FHA interest rates have fallen during the past year as mortgage costs have generally declined. These new low rates raise a question: instead of a 30-year mortgage, maybe it's time to think in terms of 15-year financing.
With falling rates, the idea of what's affordable and what's not may have shifted for many borrowers. In the particular case of FHA financing, a shift to a 15-year term could result in two forms of saving: a lower interest rate and a smaller mortgage insurance premium.
FHA loans allow borrowers to purchase homes with little down, typically 3.5 percent. Lenders are willing to make FHA loans with little down because the FHA program is an insurance plan; if something goes wrong with the loan, the lender can recover its losses with a claim to the FHA.
Where there's insurance, there are premiums, and the FHA has two forms: first, there's an up-front mortgage insurance premium, generally 1.75 percent for most FHA borrowers. Second, there's an annual mortgage insurance premium (FHA MIP) which in January was reduced from 1.35 percent for most borrowers to .85 percent.
The January premium reduction costs the annual cost of FHA financing but it only applies to 30-year loans. There was no change in the annual MIP for loans with a 15-year term.
If the annual MIP has not changed for 15-years loans, why is shorter-term financing attractive?
The answer is that 15-year FHA mortgages already had lower fees -- just .70 percent for most FHA borrowers.
So what does this mean for borrowers?
Let's look at a $150,000 FHA loan with 3.5 percent down. We'll use the fixed interest rates posted by Freddie Mac at the end of January 2014 and January 2015 for purposes of comparison. Fees and points are extra.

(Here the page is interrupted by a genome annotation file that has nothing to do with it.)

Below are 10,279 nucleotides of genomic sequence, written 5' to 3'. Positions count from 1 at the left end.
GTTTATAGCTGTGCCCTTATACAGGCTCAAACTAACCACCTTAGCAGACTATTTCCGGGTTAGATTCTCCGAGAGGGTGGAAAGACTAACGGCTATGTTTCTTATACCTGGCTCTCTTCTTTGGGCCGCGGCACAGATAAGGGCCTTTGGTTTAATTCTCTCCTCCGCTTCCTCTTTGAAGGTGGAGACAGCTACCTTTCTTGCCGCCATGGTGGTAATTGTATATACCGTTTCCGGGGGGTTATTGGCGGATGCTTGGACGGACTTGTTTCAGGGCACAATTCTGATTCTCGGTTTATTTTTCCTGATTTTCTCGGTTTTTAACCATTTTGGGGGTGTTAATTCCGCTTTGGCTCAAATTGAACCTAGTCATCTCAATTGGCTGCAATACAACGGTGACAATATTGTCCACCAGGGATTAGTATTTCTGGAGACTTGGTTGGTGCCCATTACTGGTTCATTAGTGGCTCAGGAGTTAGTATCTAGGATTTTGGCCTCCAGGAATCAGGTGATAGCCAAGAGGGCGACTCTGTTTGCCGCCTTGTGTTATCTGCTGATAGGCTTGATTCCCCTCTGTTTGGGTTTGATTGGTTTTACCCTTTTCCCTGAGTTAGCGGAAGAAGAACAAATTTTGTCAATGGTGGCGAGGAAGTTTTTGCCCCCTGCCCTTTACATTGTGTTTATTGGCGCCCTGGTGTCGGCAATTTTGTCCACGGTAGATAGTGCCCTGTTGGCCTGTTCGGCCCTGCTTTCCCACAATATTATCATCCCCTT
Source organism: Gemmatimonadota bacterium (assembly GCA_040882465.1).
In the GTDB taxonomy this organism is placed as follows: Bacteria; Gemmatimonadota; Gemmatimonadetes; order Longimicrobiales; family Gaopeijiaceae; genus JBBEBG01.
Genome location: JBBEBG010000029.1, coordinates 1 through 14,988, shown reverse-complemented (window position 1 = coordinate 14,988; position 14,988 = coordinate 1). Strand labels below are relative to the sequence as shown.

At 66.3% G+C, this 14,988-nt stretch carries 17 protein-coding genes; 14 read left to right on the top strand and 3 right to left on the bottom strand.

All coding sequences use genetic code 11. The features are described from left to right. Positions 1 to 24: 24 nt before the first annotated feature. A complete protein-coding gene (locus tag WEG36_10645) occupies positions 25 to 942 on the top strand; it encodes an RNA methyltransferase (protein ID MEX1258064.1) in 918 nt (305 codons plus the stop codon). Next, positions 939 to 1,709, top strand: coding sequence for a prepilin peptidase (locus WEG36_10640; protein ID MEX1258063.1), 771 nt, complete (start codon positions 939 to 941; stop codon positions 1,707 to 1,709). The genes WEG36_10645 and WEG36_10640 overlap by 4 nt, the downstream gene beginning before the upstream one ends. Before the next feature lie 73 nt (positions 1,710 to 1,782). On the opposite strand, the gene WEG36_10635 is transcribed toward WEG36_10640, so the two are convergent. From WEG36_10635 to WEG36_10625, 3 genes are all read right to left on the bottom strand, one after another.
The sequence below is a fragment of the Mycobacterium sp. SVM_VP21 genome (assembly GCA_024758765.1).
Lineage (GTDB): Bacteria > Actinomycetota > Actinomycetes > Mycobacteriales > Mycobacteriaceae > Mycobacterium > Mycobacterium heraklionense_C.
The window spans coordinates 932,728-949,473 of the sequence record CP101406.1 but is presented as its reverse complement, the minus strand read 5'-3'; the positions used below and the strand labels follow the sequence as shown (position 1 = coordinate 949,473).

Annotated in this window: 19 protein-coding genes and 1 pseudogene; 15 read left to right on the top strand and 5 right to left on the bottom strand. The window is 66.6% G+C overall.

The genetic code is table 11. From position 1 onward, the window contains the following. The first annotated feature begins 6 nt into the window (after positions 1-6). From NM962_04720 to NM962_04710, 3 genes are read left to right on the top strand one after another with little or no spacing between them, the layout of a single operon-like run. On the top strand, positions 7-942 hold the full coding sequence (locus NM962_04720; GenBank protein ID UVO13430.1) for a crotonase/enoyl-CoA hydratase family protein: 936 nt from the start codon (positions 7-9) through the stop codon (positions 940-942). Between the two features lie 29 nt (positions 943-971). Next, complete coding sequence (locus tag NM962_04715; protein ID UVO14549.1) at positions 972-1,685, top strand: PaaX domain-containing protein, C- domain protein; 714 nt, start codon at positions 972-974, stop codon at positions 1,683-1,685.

First, because of lower FHA interest rates, the 2015 cost for principal and interest is reduced by $57.03 per month or $685 per year.
Second, lower rates also help the 15-year borrower: monthly costs for principal and interest are down $34.86 or $418 annually.
Third, the potential interest cost over the life of the loan falls sharply when borrowers move from a 30-year term to 15 years.
Fourth, to get the benefits of a 15-year mortgage, borrowers must pay more each month because there are fewer months available to repay the debt -- 360 with a 30-year loan versus 180 with a 15-year schedule.
Fifth, the substantial reduction with annual up-front MIP from 1.35 percent to .85 percent will help many borrowers. HUD estimates that savings with the new annual MIP will average $900 annually for the typical FHA borrower.
Sixth, if an annual MIP of .85 is better than 1.25 percent, .70 percent is better still.
Does it Make Sense to Get a 15-year Loan in Today's Market?
The chart shows that the shorter the loan, the lower the overall interest cost. The chart also shows that to get that shorter loan term, the borrower must make larger monthly payments for principal and interest.
One way to look at this question is to think of larger monthly payments as a form of enforced savings. You have to repay the debt one way or another, so why not pay it faster?
What if you sell the house before the end of the loan term?
Imagine that you sell the house after eight years. With a 15-year loan, more of the debt will have been repaid, so you will owe the lender less at closing, and that could result in a larger check from a home sale.
How much of a difference with a $150,000 mortgage? After eight years with a 30-year mortgage at 3.66 percent, the borrower will owe $124,444 while the borrower with a 15-year loan at 2.92 percent will owe just $78,173.
Yes, there are other ways to save $46,271 over eight year, but have you saved $46,271 over the last eight years? If not, forcing yourself to save money through your mortgage might be the right idea.